PMTA Registry Bills Ban Flavored Vapes, Spread Across U.S.

PMTA Premarket Tobacco Product Applications

In recent months, several U.S. states have taken steps to implement PMTA (Premarket Tobacco Product Applications) registry bills, which effectively ban the sale of flavored vaping products. These bills aim to restrict legal sales to only those products that have been authorized by the Food and Drug Administration (FDA) or are currently undergoing the PMTA process.

Virginia and Iowa Latest to Pass PMTA Registry Bills

Virginia has recently confirmed a ban on flavored vapes, albeit with a one-year delay in enforcement. Meanwhile, Iowa awaits Governor Kim Reynolds’ decision to sign or veto similar legislation passed by the state legislature in April.

These developments follow in the footsteps of Alabama, Louisiana, and Oklahoma, which already have PMTA registry bills in force. Kentucky, Utah, and Wisconsin are set to implement their own laws in 2025, although a lawsuit is challenging the Kentucky legislation. According to a report by Ecigator, legislators in approximately 20 other states are currently considering similar bills.

Controversy Surrounds PMTA Registry Bills

Supporters of PMTA registry bills argue that they protect consumers from unregulated products and curb youth vaping, often attributed to the availability of flavored vapes. They claim to have received backing from local business owners who want clarity on the legality of the products they sell.

However, opponents of these bills, including tobacco harm reduction advocates, criticize the PMTA process as excessively burdensome and opaque. They argue that it is easier to bring new cigarettes to market than to gain authorization for safer vaping alternatives that can help people quit smoking.

To date, the FDA has not authorized a single non-tobacco flavored vaping product, rejecting millions of applications in what critics say amounts to a blanket anti-flavor policy. The few authorized vaping products are manufactured by tobacco companies, which are supporting PMTA registry bills. Critics argue that this support is an attempt by tobacco companies to dominate the market at the expense of smokers seeking to quit.

1714749887 flavored vapes

Small Businesses and Smokers May Suffer

Opponents of PMTA registry bills warn that small businesses and smokers wishing to quit will be adversely affected by the implementation of these laws. Economic research firm John Dunham and Associates predicted job losses for over 1,800 Virginians and economic losses of over $250 million for the state if flavored vapes are removed from shelves. Small businesses also face fines of $1,000 per day for each unsanctioned product they sell.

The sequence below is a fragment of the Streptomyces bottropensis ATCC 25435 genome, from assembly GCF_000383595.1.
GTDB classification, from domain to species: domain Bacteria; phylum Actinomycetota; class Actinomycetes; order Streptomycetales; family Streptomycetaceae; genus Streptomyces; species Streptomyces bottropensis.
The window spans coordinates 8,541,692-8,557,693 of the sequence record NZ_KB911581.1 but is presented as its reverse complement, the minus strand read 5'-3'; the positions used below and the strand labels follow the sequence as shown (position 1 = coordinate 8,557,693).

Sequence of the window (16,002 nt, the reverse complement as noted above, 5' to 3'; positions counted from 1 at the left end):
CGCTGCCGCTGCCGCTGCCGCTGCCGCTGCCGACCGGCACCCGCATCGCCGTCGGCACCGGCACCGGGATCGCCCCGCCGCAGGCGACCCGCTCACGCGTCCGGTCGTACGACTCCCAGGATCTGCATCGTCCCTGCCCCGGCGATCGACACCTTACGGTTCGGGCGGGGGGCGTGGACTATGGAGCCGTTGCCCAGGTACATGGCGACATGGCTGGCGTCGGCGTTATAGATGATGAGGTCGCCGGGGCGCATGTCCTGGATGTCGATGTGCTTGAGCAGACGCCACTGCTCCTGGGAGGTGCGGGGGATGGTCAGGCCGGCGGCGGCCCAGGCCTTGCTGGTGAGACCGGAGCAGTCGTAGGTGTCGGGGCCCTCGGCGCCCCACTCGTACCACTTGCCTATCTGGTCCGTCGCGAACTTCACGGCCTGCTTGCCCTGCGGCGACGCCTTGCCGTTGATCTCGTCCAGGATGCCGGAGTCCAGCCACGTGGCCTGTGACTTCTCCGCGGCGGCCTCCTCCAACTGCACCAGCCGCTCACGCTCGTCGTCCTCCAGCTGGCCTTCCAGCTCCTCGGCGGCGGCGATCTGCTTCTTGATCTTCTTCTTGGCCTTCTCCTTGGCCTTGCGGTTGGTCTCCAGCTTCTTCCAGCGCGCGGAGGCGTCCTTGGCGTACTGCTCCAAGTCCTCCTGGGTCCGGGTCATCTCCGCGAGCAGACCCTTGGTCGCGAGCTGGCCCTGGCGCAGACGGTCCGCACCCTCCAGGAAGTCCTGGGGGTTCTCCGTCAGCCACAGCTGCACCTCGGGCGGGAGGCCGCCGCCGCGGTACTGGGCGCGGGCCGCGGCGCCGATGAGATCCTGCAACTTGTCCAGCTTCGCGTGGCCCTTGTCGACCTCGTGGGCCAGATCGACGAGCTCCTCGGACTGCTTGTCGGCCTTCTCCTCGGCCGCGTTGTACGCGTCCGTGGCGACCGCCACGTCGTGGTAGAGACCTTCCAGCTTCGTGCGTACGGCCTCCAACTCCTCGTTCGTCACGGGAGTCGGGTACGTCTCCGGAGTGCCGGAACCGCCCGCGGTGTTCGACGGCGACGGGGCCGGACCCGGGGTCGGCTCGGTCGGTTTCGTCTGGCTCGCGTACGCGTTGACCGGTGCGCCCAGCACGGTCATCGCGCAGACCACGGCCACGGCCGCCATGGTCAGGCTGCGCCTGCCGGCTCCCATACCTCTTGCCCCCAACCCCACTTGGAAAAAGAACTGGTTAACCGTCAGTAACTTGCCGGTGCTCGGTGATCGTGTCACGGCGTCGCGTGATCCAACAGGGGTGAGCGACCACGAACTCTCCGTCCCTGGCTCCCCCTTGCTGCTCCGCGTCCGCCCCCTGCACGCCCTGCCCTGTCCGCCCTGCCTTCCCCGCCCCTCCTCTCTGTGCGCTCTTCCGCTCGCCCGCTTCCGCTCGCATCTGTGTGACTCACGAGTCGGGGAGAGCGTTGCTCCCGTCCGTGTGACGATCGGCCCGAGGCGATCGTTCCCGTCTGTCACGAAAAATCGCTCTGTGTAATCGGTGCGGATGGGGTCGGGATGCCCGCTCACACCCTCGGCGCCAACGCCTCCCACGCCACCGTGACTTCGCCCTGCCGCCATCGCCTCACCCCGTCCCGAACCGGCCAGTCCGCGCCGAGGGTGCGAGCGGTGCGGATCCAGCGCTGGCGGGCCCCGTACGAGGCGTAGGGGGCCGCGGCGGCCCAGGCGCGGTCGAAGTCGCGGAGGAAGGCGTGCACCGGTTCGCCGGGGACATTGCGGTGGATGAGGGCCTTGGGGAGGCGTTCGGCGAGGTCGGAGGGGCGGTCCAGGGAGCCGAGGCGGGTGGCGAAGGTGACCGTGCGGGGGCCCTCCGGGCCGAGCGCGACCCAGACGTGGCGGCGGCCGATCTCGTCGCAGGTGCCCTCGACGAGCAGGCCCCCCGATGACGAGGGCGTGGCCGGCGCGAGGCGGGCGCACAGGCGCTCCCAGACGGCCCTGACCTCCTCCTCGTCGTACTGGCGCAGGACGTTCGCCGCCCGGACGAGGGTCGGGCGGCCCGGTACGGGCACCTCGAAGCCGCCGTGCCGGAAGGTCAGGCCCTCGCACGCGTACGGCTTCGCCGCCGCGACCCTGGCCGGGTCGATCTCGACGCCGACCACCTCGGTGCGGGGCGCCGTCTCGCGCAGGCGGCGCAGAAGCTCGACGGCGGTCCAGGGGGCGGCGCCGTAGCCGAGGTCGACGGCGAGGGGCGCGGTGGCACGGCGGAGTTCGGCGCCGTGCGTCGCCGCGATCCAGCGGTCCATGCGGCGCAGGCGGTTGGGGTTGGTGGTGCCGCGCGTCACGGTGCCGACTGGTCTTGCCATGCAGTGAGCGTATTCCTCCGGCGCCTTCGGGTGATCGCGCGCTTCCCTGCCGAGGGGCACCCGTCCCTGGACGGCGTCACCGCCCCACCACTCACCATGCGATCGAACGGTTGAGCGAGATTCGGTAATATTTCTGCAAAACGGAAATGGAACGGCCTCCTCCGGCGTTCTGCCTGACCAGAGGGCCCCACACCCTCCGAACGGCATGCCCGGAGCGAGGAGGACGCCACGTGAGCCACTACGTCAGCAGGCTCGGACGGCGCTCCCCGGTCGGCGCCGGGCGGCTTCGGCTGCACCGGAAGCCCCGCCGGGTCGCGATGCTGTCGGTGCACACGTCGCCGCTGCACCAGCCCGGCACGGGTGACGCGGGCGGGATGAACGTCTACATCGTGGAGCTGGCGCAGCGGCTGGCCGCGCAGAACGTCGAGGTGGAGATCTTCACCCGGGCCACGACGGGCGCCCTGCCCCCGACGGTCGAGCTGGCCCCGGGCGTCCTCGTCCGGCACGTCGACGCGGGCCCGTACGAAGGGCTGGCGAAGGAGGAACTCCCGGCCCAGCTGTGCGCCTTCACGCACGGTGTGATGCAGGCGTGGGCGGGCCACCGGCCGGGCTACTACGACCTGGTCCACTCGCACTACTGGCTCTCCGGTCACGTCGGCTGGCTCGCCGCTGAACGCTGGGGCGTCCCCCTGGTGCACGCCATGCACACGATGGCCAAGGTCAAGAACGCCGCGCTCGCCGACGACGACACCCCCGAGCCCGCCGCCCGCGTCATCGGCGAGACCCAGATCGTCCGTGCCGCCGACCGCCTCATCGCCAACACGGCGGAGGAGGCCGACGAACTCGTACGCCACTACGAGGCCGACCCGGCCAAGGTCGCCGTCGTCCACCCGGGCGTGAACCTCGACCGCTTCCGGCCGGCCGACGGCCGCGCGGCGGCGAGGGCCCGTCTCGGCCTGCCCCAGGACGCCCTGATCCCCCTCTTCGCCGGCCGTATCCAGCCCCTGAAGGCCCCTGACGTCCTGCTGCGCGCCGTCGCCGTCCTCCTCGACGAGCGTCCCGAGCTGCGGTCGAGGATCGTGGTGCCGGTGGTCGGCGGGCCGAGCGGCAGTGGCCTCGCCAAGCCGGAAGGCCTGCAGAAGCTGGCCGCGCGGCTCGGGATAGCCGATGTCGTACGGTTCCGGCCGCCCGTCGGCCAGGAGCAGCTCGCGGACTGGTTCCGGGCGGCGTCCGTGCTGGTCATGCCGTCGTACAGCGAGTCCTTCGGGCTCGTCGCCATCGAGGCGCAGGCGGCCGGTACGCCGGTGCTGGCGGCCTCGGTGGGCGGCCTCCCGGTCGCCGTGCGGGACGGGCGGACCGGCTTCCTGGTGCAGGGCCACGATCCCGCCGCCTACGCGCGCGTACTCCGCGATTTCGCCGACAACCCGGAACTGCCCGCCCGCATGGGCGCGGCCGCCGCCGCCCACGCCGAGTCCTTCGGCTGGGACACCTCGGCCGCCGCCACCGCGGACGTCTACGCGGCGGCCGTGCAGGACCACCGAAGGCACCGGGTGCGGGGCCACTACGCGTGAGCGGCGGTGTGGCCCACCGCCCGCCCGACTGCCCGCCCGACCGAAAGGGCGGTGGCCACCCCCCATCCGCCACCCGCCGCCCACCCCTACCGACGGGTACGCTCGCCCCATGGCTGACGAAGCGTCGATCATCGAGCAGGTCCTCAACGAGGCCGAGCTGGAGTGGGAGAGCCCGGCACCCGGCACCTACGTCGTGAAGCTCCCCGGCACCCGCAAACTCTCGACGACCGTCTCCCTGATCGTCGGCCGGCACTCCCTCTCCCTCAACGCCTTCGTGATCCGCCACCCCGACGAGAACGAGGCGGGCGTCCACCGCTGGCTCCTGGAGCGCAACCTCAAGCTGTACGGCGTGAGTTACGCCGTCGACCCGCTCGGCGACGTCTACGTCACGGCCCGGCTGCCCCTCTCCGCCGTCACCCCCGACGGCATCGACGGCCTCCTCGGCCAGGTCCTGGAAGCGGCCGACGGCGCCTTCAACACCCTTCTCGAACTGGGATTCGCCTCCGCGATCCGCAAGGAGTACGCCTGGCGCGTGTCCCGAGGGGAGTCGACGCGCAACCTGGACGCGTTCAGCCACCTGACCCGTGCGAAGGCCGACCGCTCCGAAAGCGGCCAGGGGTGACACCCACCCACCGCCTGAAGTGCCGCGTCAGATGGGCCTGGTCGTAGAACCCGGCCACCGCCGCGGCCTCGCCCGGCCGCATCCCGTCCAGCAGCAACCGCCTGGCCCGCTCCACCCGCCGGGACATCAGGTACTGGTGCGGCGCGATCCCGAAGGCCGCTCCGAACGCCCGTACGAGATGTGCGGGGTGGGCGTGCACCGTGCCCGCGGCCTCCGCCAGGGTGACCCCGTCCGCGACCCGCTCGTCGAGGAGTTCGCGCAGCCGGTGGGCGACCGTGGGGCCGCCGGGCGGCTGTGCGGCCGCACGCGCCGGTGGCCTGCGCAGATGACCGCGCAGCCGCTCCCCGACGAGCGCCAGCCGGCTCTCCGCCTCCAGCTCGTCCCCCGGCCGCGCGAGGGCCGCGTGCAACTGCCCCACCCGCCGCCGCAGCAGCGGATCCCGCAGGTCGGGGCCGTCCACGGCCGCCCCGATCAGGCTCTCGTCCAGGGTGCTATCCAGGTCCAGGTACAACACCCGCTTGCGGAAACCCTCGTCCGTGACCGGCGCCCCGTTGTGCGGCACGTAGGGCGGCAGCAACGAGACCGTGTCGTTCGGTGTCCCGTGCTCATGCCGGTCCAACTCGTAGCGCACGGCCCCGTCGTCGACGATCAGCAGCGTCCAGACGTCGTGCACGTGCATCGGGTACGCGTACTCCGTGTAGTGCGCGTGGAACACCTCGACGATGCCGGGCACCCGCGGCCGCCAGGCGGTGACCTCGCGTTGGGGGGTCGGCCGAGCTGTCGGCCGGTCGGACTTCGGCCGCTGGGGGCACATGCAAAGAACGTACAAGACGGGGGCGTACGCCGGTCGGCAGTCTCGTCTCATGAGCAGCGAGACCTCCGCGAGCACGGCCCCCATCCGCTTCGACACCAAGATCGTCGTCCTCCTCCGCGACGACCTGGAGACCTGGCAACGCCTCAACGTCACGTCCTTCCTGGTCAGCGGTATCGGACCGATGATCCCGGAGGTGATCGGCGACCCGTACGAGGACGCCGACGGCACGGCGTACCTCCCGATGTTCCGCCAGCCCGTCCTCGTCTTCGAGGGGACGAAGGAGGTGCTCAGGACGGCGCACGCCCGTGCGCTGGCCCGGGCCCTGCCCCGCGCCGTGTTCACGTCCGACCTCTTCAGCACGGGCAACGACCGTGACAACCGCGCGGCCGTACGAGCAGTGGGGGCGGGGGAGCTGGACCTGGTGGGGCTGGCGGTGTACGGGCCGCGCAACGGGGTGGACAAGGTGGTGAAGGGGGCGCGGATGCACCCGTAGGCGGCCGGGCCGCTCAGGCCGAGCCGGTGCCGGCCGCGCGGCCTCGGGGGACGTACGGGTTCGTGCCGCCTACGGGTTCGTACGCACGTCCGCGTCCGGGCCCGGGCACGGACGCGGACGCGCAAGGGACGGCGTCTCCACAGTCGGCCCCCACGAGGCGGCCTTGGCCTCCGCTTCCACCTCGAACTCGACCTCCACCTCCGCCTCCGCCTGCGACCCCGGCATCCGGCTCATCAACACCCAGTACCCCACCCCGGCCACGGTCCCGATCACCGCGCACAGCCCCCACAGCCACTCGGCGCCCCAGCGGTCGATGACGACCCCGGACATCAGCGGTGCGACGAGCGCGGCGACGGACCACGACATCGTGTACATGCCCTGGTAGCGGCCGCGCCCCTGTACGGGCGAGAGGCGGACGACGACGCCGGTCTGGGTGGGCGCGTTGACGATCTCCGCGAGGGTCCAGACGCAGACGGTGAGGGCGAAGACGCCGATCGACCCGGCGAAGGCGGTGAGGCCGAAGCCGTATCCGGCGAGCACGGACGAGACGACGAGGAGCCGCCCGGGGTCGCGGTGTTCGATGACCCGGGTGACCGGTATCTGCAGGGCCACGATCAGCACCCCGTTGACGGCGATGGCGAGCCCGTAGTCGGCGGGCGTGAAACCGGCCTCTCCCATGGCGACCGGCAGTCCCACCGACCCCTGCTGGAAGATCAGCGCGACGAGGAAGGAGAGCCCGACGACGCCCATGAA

Skip Murray, a former vape shop owner and tobacco harm reduction advocate, emphasizes the importance of specialized vape shop staff in providing support and advice to those looking to switch from cigarettes to vaping. Murray argues that the PMTA process was one of the reasons her shop had to close in 2021, along with the spread of misinformation about the safety of vaping compared to smoking.

The Role of Flavors in Smoking Cessation

Research has indicated the importance of flavors for people transitioning from cigarettes to vapes. Many former smokers attribute their success in quitting to finding the right vape flavor. Most adult vapers prefer flavors other than tobacco.

Tobacco giant Altria, which recently purchased NJOY, a company with FDA-authorized vaping products, supports PMTA registry legislation. The company claims that Virginia’s bill will provide businesses with clarity on what is permissible to sell and is a meaningful step towards addressing the sale of illicit vapes.

However, critics argue that tobacco companies stand to benefit from these bills at the expense of small businesses and public health. Past research has found that cigarette sales increase following state or local vape flavor restrictions.

Challenges and Criticisms of the PMTA Process

The FDA has faced heavy criticism from tobacco harm reduction advocates for rejecting millions of PMTA applications. They argue that the bar for submissions is set so high that only the largest companies with substantial financial and scientific resources have a chance of receiving authorization.

Despite the challenges involved in the PMTA process, some lawmakers, such as Virginia Delegate Rodney Willett, maintain that it is important due to the influx of unregulated and untaxed vaping products from China.

However, Gregory Conley, director of legislative and external affairs for the American Vapor Manufacturers trade organization, argues that most legislators do not understand the true impact of PMTA registries. “They think they are fighting Chinese scofflaws, but really they are making life worse for their own voters,” Conley states.

As more states consider and implement PMTA registry bills, the debate surrounding their impact on public health, small businesses, and individual smokers seeking to quit continues to intensify.

Matthew Ma